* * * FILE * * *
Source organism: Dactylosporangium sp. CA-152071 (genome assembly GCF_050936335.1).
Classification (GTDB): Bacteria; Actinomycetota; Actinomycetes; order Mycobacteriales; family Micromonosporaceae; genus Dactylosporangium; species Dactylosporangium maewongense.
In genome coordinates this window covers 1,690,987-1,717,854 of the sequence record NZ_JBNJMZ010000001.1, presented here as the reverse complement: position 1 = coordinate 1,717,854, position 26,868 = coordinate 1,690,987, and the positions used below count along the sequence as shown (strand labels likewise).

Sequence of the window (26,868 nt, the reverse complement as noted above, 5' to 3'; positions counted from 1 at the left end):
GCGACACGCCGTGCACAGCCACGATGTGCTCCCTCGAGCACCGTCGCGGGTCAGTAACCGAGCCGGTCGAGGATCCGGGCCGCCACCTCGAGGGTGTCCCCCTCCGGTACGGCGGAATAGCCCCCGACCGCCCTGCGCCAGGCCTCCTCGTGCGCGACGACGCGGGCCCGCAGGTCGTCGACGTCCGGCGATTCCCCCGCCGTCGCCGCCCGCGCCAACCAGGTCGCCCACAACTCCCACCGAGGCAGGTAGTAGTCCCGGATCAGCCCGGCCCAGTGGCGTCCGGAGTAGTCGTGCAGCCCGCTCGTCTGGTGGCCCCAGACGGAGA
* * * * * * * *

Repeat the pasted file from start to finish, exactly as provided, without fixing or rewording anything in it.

Source organism: Dactylosporangium sp. CA-152071 (genome assembly GCF_050936335.1).
Classification (GTDB): Bacteria; Actinomycetota; Actinomycetes; order Mycobacteriales; family Micromonosporaceae; genus Dactylosporangium; species Dactylosporangium maewongense.
In genome coordinates this window covers 1,690,987-1,717,854 of the sequence record NZ_JBNJMZ010000001.1, presented here as the reverse complement: position 1 = coordinate 1,717,854, position 26,868 = coordinate 1,690,987, and the positions used below count along the sequence as shown (strand labels likewise).

Sequence of the window (26,868 nt, the reverse complement as noted above, 5' to 3'; positions counted from 1 at the left end):
GCGACACGCCGTGCACAGCCACGATGTGCTCCCTCGAGCACCGTCGCGGGTCAGTAACCGAGCCGGTCGAGGATCCGGGCCGCCACCTCGAGGGTGTCCCCCTCCGGTACGGCGGAATAGCCCCCGACCGCCCTGCGCCAGGCCTCCTCGTGCGCGACGACGCGGGCCCGCAGGTCGTCGACGTCCGGCGATTCCCCCGCCGTCGCCGCCCGCGCCAACCAGGTCGCCCACAACTCCCACCGAGGCAGGTAGTAGTCCCGGATCAGCCCGGCCCAGTGGCGTCCGGAGTAGTCGTGCAGCCCGCTCGTCTGGTGGCCCCAGACGGAGA